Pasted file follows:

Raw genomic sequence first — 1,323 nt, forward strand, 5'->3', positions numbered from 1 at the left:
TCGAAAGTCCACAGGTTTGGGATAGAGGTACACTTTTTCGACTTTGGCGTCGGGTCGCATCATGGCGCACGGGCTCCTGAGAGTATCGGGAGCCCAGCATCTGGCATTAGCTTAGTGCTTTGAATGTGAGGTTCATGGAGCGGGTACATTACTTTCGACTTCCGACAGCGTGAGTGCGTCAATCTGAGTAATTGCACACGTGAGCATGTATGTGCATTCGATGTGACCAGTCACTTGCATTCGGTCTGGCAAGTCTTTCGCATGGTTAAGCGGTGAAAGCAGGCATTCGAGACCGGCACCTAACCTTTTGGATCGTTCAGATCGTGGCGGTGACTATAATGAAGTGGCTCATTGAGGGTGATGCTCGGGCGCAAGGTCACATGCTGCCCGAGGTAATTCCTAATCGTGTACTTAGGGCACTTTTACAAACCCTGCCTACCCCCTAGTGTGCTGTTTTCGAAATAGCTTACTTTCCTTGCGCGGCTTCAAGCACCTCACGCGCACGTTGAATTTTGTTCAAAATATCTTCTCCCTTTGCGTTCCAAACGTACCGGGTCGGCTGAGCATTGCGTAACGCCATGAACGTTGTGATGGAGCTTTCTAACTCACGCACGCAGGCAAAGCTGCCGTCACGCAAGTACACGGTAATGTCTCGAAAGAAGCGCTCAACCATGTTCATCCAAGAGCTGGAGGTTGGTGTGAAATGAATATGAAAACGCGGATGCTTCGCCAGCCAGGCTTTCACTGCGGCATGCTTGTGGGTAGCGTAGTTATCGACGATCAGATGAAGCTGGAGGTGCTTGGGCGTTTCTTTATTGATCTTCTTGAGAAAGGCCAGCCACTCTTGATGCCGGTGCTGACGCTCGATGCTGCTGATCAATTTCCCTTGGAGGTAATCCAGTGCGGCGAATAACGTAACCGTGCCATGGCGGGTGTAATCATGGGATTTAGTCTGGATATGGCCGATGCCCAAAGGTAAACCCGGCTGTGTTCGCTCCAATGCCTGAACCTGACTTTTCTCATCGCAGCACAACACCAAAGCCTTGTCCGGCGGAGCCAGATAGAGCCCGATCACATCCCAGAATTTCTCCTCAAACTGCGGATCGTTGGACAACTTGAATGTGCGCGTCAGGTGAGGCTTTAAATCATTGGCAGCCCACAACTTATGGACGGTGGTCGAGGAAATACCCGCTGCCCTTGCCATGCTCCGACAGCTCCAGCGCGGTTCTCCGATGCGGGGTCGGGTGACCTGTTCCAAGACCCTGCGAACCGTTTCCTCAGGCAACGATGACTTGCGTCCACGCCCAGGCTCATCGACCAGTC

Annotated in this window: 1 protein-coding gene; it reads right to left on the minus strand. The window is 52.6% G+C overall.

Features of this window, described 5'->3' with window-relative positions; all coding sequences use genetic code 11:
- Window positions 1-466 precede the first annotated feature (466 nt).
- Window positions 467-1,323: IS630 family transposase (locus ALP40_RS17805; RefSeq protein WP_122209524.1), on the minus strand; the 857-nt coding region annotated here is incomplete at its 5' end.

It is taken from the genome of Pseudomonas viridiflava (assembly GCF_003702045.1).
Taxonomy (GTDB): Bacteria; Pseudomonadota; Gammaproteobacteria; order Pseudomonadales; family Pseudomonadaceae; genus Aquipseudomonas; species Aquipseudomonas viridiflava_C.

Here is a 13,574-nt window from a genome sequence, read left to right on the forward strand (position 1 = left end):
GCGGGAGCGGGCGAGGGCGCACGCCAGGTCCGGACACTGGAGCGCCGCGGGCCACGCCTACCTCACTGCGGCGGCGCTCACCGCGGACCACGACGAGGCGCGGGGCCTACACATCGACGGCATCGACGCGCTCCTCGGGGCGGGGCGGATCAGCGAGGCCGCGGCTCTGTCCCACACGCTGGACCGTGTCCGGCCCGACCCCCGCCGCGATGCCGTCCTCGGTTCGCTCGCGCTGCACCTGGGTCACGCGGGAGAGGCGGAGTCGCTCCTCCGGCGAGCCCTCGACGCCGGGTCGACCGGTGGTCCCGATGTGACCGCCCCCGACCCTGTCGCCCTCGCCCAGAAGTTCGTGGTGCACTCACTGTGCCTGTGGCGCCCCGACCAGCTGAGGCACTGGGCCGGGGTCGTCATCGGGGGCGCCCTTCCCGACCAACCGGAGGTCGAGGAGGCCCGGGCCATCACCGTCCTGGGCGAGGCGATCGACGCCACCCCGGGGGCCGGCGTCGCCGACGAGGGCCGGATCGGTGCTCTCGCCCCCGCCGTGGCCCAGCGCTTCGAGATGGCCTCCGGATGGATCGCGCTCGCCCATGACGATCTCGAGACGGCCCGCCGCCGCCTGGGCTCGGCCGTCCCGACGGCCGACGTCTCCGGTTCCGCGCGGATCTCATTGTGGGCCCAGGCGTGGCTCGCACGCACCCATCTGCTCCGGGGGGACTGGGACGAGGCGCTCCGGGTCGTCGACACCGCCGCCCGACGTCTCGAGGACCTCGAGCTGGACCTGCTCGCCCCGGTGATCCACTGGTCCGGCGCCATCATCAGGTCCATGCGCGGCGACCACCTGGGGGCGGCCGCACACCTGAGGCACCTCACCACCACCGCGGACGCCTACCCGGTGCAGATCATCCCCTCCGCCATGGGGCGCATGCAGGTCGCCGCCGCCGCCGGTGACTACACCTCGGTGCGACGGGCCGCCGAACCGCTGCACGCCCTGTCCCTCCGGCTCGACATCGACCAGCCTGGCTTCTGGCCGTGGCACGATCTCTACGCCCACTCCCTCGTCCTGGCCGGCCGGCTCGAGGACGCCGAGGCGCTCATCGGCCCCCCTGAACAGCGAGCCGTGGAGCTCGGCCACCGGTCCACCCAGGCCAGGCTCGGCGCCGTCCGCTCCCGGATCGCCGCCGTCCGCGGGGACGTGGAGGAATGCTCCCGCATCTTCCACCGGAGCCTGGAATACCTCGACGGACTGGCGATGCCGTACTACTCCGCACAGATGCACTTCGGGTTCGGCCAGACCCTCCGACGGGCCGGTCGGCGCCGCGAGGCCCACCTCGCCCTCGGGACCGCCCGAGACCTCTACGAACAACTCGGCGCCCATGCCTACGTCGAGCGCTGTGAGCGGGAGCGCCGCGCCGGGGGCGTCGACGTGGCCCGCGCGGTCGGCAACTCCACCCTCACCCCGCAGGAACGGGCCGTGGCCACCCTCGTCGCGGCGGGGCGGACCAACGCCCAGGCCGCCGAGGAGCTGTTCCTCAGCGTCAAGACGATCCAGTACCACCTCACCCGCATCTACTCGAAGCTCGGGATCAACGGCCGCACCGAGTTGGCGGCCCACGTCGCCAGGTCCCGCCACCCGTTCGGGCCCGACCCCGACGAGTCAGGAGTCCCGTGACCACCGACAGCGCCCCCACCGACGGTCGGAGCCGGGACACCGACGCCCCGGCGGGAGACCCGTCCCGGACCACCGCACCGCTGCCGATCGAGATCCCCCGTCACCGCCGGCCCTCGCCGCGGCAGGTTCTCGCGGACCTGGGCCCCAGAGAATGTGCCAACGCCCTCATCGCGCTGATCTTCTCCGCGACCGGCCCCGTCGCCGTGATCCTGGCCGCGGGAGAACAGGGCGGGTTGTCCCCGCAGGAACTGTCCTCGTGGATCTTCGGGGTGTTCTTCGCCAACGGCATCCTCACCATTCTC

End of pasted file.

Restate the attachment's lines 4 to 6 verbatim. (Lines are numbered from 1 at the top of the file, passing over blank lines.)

Features of this window, described 5'->3' with window-relative positions; all coding sequences use genetic code 11:
- Window positions 1-466 precede the first annotated feature (466 nt).
- Window positions 467-1,323: IS630 family transposase (locus ALP40_RS17805; RefSeq protein WP_122209524.1), on the minus strand; the 857-nt coding region annotated here is incomplete at its 5' end.